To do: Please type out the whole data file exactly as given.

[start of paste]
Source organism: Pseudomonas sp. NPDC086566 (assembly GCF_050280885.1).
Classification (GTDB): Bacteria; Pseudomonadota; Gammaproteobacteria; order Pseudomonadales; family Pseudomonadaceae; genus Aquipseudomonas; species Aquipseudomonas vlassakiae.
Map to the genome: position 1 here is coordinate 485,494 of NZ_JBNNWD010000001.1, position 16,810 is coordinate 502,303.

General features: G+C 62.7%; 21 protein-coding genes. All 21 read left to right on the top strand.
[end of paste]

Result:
Source organism: Pseudomonas sp. NPDC086566 (assembly GCF_050280885.1).
Classification (GTDB): Bacteria; Pseudomonadota; Gammaproteobacteria; order Pseudomonadales; family Pseudomonadaceae; genus Aquipseudomonas; species Aquipseudomonas vlassakiae.
Map to the genome: position 1 here is coordinate 485,494 of NZ_JBNNWD010000001.1, position 16,810 is coordinate 502,303.

General features: G+C 62.7%; 21 protein-coding genes. All 21 read left to right on the top strand.